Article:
BEIRUT — It always starts with the posters. On Nov. 11, followers of the Sunni Salafist leader Ahmed al-Assir tore down a poster of Hezbollah leader Hassan Nasrallah in the southern Lebanese city of Saida. The destruction of the sign -- the traditional way for parties to mark their territory in Lebanon -- provoked a sadly predictable response: A shootout erupted in the neighborhood, claiming the lives of three people, including two of Assir's bodyguards, and wounding a Hezbollah official.
In the clash's aftermath, Assir mulled forming a militia himself -- but soon suspended the formation of his "resistance brigade" after a public outcry. Tensions, nevertheless, remain high: On Nov. 19, a Lebanese judge issued search warrants against 24 gunmen seen at the funeral of Assir's bodyguard. The question seems to be when, not if, the conflict flares up again.
The Oct. 19 assassination of Gen. Wissam al-Hassan, the country's most powerful Sunni intelligence chief and a staunch opponent of Syrian President Bashar al-Assad's regime, spurred this recent bout of instability. Angry anti-Assad groups took to the streets after Hassan's death, accusing Syria and Hezbollah of the crime and calling for the downfall of the government in Beirut. But there was a twist: In a departure from their normal political leanings, Lebanon's Sunni protesters had taken on a distinctly Islamist hue.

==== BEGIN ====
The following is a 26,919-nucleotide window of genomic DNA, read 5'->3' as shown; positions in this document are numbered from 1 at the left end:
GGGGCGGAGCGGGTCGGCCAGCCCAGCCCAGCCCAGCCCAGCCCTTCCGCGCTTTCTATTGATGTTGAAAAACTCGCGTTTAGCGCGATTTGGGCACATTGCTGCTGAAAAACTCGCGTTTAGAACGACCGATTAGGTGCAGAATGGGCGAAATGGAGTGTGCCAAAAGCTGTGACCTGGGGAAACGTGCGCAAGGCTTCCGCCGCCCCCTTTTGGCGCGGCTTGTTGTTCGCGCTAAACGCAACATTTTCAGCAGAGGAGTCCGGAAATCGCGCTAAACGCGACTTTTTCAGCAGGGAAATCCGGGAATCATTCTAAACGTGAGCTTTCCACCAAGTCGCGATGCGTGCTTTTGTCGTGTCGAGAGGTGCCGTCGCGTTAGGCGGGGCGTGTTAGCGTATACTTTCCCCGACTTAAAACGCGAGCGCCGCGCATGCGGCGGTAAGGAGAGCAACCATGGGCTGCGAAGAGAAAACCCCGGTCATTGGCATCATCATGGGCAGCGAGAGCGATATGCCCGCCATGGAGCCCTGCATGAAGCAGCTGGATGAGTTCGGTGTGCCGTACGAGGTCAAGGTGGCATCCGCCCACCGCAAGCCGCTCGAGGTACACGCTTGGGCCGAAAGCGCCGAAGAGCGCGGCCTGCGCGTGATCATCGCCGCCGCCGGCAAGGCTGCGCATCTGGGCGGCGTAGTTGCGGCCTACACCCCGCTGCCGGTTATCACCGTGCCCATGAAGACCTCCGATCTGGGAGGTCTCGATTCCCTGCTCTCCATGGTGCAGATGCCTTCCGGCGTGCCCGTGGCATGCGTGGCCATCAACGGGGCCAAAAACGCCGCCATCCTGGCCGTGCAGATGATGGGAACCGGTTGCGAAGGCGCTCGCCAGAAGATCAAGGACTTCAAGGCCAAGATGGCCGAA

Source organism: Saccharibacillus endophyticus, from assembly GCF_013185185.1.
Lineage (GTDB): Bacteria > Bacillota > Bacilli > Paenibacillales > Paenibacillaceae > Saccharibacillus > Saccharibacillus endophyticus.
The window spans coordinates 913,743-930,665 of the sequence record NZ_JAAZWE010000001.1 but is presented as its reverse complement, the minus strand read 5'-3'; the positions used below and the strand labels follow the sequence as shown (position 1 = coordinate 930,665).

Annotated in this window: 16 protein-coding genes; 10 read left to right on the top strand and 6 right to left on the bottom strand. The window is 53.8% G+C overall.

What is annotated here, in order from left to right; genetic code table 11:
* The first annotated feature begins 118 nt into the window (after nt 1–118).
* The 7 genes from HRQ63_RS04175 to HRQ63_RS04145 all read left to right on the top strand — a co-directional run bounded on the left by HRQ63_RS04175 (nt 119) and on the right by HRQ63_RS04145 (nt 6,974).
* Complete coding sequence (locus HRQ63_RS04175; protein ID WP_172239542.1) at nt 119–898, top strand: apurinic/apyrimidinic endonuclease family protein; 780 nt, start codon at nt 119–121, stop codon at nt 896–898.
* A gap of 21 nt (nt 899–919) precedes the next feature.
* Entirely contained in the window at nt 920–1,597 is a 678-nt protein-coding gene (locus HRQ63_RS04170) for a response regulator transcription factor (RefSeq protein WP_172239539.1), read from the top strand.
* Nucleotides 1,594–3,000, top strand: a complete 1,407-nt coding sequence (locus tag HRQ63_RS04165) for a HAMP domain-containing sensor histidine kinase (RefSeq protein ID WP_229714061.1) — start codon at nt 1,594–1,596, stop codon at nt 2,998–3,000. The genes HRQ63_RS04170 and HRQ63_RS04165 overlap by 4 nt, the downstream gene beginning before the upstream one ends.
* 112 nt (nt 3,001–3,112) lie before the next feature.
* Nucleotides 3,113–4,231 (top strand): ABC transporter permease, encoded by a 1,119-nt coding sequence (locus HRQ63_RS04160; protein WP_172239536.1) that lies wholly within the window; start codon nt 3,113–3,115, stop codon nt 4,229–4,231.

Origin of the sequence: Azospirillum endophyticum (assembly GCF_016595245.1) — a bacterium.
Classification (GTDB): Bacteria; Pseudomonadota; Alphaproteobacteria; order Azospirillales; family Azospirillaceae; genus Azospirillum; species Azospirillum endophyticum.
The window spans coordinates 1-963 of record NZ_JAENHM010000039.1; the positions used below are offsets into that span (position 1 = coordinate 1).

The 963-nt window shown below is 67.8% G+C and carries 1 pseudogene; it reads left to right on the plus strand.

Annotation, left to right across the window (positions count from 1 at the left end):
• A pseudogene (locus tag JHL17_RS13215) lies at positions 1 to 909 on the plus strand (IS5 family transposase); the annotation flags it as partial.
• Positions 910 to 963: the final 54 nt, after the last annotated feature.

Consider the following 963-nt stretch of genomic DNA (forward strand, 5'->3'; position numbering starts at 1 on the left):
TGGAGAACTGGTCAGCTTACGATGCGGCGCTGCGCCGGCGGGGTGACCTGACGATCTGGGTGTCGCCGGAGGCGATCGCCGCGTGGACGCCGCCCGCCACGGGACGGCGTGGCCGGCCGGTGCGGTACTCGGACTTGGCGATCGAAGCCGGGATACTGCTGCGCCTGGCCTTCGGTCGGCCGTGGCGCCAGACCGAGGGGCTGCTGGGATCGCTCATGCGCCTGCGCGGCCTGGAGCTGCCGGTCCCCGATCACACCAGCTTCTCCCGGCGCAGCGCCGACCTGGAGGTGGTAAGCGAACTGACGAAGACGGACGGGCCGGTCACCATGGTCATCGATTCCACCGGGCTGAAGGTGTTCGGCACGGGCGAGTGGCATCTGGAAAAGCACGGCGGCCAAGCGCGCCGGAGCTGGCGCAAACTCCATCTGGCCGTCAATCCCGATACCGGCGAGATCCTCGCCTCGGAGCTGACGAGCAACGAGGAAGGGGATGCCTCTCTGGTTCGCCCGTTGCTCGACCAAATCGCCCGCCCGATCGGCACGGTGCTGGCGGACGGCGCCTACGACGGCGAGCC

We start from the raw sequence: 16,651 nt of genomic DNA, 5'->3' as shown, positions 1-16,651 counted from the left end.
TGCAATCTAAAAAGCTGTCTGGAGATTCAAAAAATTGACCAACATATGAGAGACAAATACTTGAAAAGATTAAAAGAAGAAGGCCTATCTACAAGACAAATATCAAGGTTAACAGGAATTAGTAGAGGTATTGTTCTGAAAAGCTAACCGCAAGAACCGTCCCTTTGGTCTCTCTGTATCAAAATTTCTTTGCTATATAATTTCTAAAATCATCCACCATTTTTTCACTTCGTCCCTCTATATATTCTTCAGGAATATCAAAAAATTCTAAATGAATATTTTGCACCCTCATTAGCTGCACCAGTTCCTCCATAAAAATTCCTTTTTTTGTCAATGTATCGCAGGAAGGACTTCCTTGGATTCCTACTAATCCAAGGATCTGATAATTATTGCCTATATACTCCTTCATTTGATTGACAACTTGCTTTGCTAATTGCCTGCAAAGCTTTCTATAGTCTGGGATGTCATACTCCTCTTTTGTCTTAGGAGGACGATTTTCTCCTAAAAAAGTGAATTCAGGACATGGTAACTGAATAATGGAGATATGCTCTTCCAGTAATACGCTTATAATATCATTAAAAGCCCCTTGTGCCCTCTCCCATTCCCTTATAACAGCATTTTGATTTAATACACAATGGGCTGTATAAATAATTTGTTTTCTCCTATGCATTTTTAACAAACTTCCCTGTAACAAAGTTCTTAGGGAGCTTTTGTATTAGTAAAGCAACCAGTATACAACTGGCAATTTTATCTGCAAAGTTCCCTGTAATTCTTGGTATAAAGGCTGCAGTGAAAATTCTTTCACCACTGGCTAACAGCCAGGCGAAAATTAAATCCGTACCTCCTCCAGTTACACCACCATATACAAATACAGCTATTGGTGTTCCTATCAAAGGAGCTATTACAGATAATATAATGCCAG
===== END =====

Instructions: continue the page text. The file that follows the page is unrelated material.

In the hours following Hassan's assassination, Sunni Islamist militias deployed in the streets of the northern port city of Tripoli and in central Beirut, taking the fight not just to rival groups but also toward Lebanese Army patrols. In all, at least six people were killed and 27 wounded over one mad weekend.
A Lebanese security source, speaking on the condition of anonymity due to the sensitivity of the subject, told Foreign Policy that militant jihadist groups across the country had increased activities significantly in the past 20 months.
"The current situation gives these groups a safe haven to operate, mainly inside the [Palestinian] camps," the source said. "Their modus operandi is ambushes and attack. These are guys who have been to Afghanistan or Iraq and there is no doubt that they are joining [the fighting] in Syria at the moment."
Assir has been the public face of this newfound religiosity among Lebanon's Sunni community. The firebrand cleric, whose day job is as imam at Saida's Bilal bin Rabah mosque, shot to prominence this summer as the most vocal opponent of Assad's dominance in Syria, and Hezbollah's dominance in Lebanon.